When Argentina was on the verge of legalizing gay marriage in 2010, Pope Francis — then Cardinal Jorge Mario Bergoglio of Buenos Aires — suggested the church support civil unions, according to news reports published at the time.
“We don’t have a fanatic vision,” his spokesman, Federico Wals, told Argentina’s Infonews in 2010. “What we are asking is that the laws are respected. We believe that we must propose more comprehensive civil union rights than currently exist, but no gay marriage.”
Faced with the likelihood that gay marriage would be legalized, Bergoglio, then head of the Argentina Bishop’s Conference, suggested during a meeting with bishops in 2010 that the church support civil unions in the country. The idea was rebuked by the bishops, Pope Francis’ authorized biographer, Sergio Rubin, told the Associated Press. Link
The very idea was anathema to many of the bishops in the room. Argentina was on the verge of approving gay marriage, and the Roman Catholic Church was desperate to stop that from happening. It would lead tens of thousands of its followers in protest on the streets of Buenos Aires and publicly condemn the proposed law, a direct threat to church teaching, as the work of the devil.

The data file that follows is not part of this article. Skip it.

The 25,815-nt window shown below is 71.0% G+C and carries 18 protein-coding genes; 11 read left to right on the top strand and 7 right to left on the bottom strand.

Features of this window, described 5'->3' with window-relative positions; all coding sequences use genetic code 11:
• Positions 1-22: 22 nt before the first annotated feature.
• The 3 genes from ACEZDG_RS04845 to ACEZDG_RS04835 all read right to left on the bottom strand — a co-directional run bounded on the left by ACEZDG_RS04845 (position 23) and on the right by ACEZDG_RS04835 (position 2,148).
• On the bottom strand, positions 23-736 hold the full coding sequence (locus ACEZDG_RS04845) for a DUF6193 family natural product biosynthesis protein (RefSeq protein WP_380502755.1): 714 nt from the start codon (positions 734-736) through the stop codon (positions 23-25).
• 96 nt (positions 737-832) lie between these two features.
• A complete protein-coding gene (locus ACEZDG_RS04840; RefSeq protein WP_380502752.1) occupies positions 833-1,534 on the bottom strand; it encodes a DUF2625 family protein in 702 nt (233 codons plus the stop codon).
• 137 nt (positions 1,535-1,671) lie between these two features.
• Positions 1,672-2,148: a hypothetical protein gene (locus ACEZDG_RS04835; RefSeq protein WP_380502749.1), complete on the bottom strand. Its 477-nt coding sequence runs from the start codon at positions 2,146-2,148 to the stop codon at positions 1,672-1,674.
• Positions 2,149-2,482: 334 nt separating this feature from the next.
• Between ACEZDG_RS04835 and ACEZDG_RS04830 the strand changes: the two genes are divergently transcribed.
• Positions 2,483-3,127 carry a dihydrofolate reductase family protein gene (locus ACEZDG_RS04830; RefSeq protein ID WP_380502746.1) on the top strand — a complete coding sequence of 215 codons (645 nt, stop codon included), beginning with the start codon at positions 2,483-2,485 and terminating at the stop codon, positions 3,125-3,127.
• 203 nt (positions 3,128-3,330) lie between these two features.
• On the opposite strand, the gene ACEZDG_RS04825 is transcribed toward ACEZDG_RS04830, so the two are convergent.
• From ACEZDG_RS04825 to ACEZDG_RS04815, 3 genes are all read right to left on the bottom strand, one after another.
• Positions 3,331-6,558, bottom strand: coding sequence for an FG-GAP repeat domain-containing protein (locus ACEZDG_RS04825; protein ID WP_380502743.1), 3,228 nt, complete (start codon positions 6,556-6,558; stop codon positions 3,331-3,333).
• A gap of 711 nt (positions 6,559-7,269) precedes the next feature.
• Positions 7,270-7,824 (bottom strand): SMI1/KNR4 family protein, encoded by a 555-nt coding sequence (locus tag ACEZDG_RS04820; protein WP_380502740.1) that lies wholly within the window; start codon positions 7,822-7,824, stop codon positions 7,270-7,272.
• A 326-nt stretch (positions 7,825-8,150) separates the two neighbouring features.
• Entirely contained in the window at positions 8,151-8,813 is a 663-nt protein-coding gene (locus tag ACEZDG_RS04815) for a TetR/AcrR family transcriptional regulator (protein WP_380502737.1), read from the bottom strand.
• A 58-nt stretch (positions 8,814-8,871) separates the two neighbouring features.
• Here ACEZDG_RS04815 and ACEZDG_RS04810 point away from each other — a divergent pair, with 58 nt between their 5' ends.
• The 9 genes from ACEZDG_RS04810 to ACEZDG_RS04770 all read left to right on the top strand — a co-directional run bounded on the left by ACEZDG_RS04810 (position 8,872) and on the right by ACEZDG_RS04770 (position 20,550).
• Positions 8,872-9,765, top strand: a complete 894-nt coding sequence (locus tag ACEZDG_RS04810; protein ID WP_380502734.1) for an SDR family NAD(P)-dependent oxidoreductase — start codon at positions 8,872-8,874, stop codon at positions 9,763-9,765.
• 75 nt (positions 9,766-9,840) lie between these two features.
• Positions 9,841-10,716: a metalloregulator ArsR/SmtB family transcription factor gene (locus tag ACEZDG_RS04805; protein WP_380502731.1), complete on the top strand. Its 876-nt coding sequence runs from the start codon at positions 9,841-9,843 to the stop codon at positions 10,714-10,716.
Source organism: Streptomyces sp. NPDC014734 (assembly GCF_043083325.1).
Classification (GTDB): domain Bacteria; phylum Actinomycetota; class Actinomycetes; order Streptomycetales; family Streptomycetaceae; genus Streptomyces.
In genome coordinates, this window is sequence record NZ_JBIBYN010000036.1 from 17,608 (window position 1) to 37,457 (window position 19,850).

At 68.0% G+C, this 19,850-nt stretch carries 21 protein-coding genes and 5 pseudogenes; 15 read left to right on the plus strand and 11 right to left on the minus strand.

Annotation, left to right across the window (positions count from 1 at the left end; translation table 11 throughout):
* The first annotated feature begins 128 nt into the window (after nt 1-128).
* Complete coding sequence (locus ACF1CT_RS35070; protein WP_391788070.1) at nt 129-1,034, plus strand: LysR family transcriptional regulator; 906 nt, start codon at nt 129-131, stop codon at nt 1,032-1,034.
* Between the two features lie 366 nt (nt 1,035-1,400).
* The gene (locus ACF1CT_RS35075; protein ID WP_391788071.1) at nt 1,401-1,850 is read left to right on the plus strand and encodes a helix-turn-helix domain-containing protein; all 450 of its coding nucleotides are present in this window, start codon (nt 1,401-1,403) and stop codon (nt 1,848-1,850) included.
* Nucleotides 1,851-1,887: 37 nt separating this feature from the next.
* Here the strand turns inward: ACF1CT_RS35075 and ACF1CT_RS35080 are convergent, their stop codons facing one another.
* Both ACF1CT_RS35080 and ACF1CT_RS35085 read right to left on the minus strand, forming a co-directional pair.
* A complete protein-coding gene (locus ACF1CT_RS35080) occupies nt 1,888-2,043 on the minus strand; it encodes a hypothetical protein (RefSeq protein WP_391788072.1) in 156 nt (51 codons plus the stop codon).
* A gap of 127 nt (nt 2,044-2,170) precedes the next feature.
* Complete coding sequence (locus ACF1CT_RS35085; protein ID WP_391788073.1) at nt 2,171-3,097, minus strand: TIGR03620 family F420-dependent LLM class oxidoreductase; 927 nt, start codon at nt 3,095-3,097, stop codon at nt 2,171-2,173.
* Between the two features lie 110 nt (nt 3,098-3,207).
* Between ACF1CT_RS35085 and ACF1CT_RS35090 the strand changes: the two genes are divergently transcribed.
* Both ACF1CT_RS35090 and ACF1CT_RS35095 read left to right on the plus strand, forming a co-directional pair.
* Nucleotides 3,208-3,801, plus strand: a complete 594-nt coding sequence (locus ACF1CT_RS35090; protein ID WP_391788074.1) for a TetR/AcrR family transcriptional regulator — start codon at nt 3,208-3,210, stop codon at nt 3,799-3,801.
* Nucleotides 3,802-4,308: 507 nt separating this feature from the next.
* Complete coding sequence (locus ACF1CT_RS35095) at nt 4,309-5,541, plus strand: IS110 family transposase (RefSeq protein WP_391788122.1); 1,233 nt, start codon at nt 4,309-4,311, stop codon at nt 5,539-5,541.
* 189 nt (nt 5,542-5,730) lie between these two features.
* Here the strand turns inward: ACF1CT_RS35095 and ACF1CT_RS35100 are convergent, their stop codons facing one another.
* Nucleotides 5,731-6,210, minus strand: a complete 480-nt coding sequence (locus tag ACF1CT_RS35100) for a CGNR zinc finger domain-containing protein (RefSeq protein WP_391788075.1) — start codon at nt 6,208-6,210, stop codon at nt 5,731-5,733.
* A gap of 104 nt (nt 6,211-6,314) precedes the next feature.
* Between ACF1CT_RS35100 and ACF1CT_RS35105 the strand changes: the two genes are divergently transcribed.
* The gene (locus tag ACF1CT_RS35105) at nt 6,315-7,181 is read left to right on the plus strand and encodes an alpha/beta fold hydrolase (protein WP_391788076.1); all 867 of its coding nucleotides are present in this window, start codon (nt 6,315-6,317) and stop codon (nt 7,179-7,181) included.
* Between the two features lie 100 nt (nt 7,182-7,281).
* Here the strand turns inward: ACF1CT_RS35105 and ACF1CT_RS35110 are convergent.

But behind the scenes, Cardinal Jorge Mario Bergoglio, who led the public charge against the measure, spoke out in a heated meeting of bishops in 2010 and advocated a highly unorthodox solution: that the church in Argentina support the idea of civil unions for gay couples. Link
On February 25 2010
Not only the Argentinian newspaper-Clarin but many others Spanish webpages reported the same news:
[TRANSLATION]: From the private meeting with the newspaper la Nacion they said: "Our position is not religious, discriminatory or fundamentalist, but merely legalistic..."
Desde el entorno privado del arzobispo dijeron a LA NACION: "Nuestra postura no es religiosa, discriminatoria ni fundamentalista, sino puramente legalista...".